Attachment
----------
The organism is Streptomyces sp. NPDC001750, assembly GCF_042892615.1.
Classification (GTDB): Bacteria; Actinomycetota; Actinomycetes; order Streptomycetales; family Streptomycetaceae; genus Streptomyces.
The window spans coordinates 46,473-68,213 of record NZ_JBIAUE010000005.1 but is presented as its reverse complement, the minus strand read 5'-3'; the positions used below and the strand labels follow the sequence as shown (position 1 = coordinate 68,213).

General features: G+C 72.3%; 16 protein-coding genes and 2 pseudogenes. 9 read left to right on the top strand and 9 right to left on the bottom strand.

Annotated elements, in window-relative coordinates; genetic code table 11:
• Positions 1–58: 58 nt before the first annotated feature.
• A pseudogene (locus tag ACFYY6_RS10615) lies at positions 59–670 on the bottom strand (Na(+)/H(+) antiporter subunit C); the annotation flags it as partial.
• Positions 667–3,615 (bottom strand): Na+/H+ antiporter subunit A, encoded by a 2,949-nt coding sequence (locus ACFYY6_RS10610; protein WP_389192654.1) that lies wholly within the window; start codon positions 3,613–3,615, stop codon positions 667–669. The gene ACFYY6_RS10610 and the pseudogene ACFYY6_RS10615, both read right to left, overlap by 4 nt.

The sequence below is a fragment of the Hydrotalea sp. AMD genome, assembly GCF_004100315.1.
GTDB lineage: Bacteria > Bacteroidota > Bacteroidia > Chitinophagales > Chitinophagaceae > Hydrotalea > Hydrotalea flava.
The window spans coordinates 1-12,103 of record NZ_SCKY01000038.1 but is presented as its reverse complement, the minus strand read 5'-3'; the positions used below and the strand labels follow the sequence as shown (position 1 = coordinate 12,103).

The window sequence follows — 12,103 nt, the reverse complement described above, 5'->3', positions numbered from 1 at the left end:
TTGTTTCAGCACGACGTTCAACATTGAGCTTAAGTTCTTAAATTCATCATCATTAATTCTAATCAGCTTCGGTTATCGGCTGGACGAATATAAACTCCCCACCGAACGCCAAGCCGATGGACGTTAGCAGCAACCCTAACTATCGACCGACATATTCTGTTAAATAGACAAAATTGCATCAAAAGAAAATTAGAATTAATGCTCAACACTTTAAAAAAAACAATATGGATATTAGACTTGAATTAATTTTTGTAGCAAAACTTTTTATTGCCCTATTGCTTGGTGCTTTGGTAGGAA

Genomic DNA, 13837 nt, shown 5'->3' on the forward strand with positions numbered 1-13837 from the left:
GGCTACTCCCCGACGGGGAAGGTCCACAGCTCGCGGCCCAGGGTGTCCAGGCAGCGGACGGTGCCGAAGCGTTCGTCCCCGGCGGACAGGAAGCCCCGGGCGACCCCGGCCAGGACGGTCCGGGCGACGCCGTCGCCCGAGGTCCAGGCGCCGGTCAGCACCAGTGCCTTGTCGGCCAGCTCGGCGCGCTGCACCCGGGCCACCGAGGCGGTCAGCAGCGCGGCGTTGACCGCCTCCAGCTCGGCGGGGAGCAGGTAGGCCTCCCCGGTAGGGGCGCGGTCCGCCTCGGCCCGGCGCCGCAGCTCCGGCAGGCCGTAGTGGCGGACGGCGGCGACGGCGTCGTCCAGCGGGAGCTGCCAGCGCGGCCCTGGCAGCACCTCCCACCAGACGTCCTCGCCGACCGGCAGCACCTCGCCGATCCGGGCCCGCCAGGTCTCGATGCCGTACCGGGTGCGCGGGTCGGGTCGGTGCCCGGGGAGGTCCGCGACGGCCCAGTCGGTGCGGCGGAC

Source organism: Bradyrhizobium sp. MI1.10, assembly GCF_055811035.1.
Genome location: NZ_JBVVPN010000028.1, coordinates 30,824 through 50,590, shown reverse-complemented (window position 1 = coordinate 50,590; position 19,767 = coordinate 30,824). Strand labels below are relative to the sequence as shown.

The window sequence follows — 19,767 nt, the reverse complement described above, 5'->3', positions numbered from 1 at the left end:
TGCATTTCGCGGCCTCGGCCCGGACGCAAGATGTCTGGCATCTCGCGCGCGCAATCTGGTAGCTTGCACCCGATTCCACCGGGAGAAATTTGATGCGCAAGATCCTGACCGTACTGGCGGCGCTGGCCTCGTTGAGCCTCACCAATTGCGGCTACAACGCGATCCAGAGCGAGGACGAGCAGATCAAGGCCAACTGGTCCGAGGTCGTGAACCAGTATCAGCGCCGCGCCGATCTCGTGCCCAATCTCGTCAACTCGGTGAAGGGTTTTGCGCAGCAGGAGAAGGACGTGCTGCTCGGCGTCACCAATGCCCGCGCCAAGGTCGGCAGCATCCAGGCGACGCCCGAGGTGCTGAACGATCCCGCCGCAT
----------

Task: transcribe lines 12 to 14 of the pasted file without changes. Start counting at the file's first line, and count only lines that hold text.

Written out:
The window sequence follows — 12,103 nt, the reverse complement described above, 5'->3', positions numbered from 1 at the left end:
TTGTTTCAGCACGACGTTCAACATTGAGCTTAAGTTCTTAAATTCATCATCATTAATTCTAATCAGCTTCGGTTATCGGCTGGACGAATATAAACTCCCCACCGAACGCCAAGCCGATGGACGTTAGCAGCAACCCTAACTATCGACCGACATATTCTGTTAAATAGACAAAATTGCATCAAAAGAAAATTAGAATTAATGCTCAACACTTTAAAAAAAACAATATGGATATTAGACTTGAATTAATTTTTGTAGCAAAACTTTTTATTGCCCTATTGCTTGGTGCTTTGGTAGGAA

Genomic DNA, 13837 nt, shown 5'->3' on the forward strand with positions numbered 1-13837 from the left: